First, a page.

On the one hand, the cycle of the Jewish year is predictable and familiar: The solemnity of Yom Kippur, the smells and feel of the Sukka and the 4 species, the warmth and intimacy of Hannnuka, Purim's raucous frivolity, the tunes and tastes of Seder night, the lilt of Eikha on the 9th of Av, and so forth. We know what to anticipate, and we look forward to the special atmosphere that each holiday brings.
And yet, each year is unique. Something is happening in my life this year that is different from last year. As individuals, we face new concerns and challenges; our health, our finances, our family undergo change and development. Our insights expand us, new experiences unlock fresh emotions and understanding. Nationally, the challenges of Israel and the Jewish people shift and fluctuate with time. And so, in some way, each year is experienced anew.
And so, looking towards Rosh Hashanna, I found myself seeking an insight that will generate new kavanna, a fresh perspective to inspire the powerful davening experience of the day. I would like to share the following idea which has excited me this year. I hope it will affect you as well.
Parashat Balak records the famous blessings (that might have been curses) uttered by Bilaam. In those blessings Bilaam praises the unique relationship between God and Israel:
לֹא הִבִּיט אָוֶן בְּיַעֲקֹב וְלֹא רָאָה עָמָל בְּיִשְׂרָאֵל יְהוָה אֱלֹהָיו עִמּוֹ וּתְרוּעַת מֶלֶךְ בּוֹ.
"He has not beheld iniquity in Jacob, Neither has he seen perverseness in Israel; The Lord his God is with him, And the shout of a king is among them." (Bamidbar 23:21)
This passuk is particularly applicable to Rosh Hashanna as it features in the series of ten pesukim recited in the malkhuyot section of Musaf. On first reading it seems pretty straightforward in expressing God's love of Israel in that He overlooks our sins and faults. The verse's four clauses tell us that 1.) God ignores our sins, 2.) He is oblivious to our flaws, moreover 3.) "The Lord God is with him" i.e. with Israel, in other words He actively associates His identity with the Jewish people. But then we have the concluding phrase – "Teruat Melekh" - "and the shout (Terua) of a king is among them" - and this is difficult to understand. What is this "shout" or "fanfare" of the king? And how does it feature in connection with Israel?
Ibn Ezra writes: ותרועת מלך בו: במחנה ישראל וזה ותקעתם תרועה – "The Terua of the king is within him: In the camp of Israel, and this is what is indicated by 'And they shall sound the Terua.'(Bamidbar 10,5)."
Ibn Ezra is quoting a passuk that describes how trumpets were sounded when the Israelites journeyed in the wilderness. But how is this shofar blast demonstrative of God? In fact, when we read the context in Bamidbar, it seems like a signal, indicating to the throngs of Israel announcing that they would be breaking camp. Why is the pre-travel alarm signal defined as "the Terua of the King?"
Sephorno's reading offers one line of interpretation:
הם תוקעים תרועה בנסוע המשכן לשמחה שיגילו במלכם –
"They sounded a [trumpet] blast when the Mishkan traveled to express joy, delighting in their King [God]." In other words, this was a "blast of the king" because the Terua sound heralded the movement of the Mishkan, not the nation. This fanfare underscored God's presence amidst them. Israel's honor was the fact that God established His earthly residence amongst them, so that even when they journeyed, God's presence traveled with them.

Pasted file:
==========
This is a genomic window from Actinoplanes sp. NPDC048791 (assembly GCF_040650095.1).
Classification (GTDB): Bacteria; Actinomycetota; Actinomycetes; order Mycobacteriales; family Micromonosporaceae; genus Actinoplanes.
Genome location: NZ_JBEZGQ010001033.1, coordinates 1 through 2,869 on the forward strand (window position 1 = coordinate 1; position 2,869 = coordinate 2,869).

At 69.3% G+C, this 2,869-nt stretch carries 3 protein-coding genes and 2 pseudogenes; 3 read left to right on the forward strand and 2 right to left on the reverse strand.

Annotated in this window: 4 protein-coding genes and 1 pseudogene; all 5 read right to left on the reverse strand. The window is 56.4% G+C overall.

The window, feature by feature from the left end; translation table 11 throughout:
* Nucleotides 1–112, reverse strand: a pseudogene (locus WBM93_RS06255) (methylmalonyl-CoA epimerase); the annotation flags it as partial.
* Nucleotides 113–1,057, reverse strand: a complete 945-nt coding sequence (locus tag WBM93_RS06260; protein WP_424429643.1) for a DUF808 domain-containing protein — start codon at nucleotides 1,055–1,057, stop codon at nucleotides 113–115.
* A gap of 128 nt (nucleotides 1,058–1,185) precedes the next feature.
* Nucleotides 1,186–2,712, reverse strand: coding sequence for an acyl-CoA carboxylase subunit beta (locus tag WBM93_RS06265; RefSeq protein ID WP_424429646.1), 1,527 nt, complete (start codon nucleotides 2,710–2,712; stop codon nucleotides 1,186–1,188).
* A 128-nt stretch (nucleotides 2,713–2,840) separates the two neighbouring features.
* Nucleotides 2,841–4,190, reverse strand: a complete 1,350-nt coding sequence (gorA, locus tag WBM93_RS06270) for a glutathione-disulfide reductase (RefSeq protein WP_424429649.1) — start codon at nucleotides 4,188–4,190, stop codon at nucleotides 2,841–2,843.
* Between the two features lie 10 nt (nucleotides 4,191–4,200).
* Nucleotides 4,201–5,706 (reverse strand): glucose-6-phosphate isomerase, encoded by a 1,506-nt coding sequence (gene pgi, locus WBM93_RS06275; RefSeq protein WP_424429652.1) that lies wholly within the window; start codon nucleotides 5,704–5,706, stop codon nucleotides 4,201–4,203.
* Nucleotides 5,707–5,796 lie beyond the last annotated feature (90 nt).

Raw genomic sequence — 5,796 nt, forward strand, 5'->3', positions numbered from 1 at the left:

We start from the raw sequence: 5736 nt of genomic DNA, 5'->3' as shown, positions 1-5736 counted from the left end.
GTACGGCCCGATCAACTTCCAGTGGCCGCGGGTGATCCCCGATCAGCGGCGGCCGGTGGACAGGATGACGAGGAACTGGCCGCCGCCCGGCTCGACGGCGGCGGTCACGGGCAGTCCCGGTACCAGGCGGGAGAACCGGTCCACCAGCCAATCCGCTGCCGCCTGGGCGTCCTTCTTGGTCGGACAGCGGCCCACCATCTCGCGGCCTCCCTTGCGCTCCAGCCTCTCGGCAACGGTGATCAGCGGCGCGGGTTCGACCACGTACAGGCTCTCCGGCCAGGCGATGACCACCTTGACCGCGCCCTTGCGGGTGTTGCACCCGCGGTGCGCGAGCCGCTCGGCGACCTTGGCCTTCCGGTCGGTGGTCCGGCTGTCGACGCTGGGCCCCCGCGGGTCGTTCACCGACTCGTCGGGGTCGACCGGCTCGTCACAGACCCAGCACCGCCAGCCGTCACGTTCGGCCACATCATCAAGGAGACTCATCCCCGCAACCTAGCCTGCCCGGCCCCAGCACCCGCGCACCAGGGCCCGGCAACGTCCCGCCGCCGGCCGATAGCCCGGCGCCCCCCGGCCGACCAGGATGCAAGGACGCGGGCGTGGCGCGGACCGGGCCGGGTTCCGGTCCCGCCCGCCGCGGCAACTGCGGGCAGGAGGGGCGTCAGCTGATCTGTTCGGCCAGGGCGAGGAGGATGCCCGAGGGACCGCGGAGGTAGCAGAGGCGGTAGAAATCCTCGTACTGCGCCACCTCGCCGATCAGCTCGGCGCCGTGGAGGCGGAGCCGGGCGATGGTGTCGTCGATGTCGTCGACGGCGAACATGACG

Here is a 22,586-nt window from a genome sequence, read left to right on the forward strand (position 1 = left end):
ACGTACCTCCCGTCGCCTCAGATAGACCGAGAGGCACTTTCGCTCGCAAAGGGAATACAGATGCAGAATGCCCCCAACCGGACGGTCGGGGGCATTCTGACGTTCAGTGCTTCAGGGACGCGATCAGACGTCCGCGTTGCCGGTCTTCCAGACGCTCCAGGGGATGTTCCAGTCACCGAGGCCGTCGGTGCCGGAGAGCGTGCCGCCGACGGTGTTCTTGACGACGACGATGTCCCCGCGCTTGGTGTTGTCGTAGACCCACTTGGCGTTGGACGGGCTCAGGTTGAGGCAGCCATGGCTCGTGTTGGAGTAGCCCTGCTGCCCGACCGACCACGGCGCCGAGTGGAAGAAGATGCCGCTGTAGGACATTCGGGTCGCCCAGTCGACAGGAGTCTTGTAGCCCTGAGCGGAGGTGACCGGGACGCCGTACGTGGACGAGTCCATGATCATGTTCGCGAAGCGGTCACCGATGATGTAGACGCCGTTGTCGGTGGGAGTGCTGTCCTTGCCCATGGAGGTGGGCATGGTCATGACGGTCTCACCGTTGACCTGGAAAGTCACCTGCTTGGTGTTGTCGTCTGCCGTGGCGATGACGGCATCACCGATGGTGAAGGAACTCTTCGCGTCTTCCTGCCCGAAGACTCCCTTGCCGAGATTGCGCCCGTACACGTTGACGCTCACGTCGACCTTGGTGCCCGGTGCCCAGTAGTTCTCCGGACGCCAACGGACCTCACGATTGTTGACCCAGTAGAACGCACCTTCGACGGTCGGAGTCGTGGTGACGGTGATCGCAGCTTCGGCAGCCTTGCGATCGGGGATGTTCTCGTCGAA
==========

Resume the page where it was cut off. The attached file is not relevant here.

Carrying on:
These commentaries share the interpretation that the verse refers to an actual trumpet blast blown in the camp of Israel. However, this reading creates an imbalance in the passuk as the first 3 clauses refer to God's action, whereas the 4th clause depicts Israel's act (of sounding the trumpets.)
The Ramban however reads this phrase as God's action rather than Israel's: "ותרועת מלך גבור בו שלא ינוצח לעולם" – "The mighty King's war-shout (Terua) is amongst them, that they will never be defeated." In other words, the "Terua" is not a trumpet blast at all, but it refers to the sounds of war. This phrase states that God will ensure Israel's victory on the battlefield.
But Rashi contributes the most creative and surprising reading:
For Rashi, the "Terua" is not a blast of the horn at all, not for travel or in the battlefield. It is a derivative of the word רעות meaning friendship, affection, fondness for a beloved."ותרועת מלך בו: לשון חבה ורעות כמו רעה דוד אוהב דוד ויתנה למרעהו וכן תרגם אונקלוס ושכינת מלכהון ביניהון" – "A Language of love and friendship, as in 'The friend of David' (II Sam 15:37), [and see Judges 15:6]…"
For Rashi, the verse as a whole expresses the love between God and Israel whereby, as in a human love-relationship, objectivity is swept aside, flaws are ignored, and closeness and companionship is sought. Rashi's reading is highly attractive as it remains true to theme:
Here the word "Terua" is transformed from a horn blast to a deep emotion of love. If we can apply this to our Rosh Hashanna – the "Yom Terua;" God commands us to sound the Shofar, but that very word, and hence that gesture is symbolic and expressive of God's friendship and love towards Israel. Traditionally, the Terua instills a sense of dread, a feeling of fear. At Mt. Sinai, the people heard the shofar and trembled. And yet we are proposing a model which is the polar opposite. We sound a fanfare to God, but in truth God is giving us the Terua - a gift of love - which is a divine opportunity to celebrate the special relationship, the eternal love of God for His nation. And as we blow the Shofar of God's devotion and affection, we hope that God, in his love, will overlook the sins of Israel."He [God] is oblivious to Jacob's sin, and fails to notice Israel's errors, The Lord his God is with him, And the love of the king is extended to him [Israel]."